By Christine Kern, contributing writer
Hospital HIE engagement is associated with vendor dominance, research shows.
According to a study using national data from 2012 and 2013, market dominance of EHR vendors had a significant impact on hospitals’ engagement in health information exchange (HIE). Published by Health Affairs, the report found hospitals using the dominant EHR of their region engaged in an average of 45 percent more HIE activities than those using other vendors, though results varied depending on the level of the vendor’s dominance.
Competition between EHR vendors has become fierce in recent years as customers determine their future purchasing plans. And while EHRs have provided many positive aspects to healthcare such as faster access to patient information, workflow disruptions have also become barriers from realizing better outcomes efficiently, as Health IT Outcomes reported.
While HIE use is intended to improve the quality of care across healthcare organizations by increasing interoperability, many policy makers and members of Congress are worried that some EHR vendors are actually impeding this effort by making cross-vendor HIE difficult. Researchers set out to determine just how vendor domination of the marketplace affected the wide-spread adoption of HIE in a given region. The implications of this study mean that understanding the market’s impact will be vital as policy makers aim to promote cross-vendor HIE, according to the authors.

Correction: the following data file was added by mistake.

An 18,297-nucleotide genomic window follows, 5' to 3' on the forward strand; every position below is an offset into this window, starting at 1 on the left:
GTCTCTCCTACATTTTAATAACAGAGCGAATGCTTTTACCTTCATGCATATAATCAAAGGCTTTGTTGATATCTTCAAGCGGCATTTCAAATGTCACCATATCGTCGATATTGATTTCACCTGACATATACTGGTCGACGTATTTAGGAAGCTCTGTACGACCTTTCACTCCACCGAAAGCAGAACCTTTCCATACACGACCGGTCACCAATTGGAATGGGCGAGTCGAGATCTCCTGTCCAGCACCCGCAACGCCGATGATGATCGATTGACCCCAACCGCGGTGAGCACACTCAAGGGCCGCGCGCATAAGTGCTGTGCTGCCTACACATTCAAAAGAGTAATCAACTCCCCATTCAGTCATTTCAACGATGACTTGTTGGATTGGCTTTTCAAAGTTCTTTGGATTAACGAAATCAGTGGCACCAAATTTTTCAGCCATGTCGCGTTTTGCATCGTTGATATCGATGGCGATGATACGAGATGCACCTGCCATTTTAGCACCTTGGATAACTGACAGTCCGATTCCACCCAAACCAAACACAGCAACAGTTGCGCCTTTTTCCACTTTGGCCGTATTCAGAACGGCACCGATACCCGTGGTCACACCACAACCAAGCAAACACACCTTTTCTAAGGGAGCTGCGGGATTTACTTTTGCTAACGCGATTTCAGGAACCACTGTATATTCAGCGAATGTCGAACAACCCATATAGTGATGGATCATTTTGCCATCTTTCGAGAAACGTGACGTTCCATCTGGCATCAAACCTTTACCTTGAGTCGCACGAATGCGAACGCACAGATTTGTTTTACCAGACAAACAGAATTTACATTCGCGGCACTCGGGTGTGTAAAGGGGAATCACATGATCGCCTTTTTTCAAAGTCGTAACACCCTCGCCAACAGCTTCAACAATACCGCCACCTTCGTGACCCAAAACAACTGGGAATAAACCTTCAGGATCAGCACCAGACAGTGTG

Perhaps not surprisingly, the bottom line of the study’s finding is that providers who are interested in creating strong HIE connections with other institutions will find it easier to connect with those using a common HER vendor, suggesting that there is incentive to select the dominant local vendor. The downside of this trend is that it can create HIE “islands” that result in limited engagement.
Researchers also noted vendor dominance can be positive even for those using a competitor, since it makes it easier for outsiders to engage in HIE since the cost and complexity of interfacing with a single system are less daunting than those of interfacing with multiple smaller systems.
“In markets with low vendor dominance, the cost of hospital engagement in HIE with multiple vendors’ systems may be prohibitive, and vendors may be less interested in collaborating because competition is stronger,” the study found.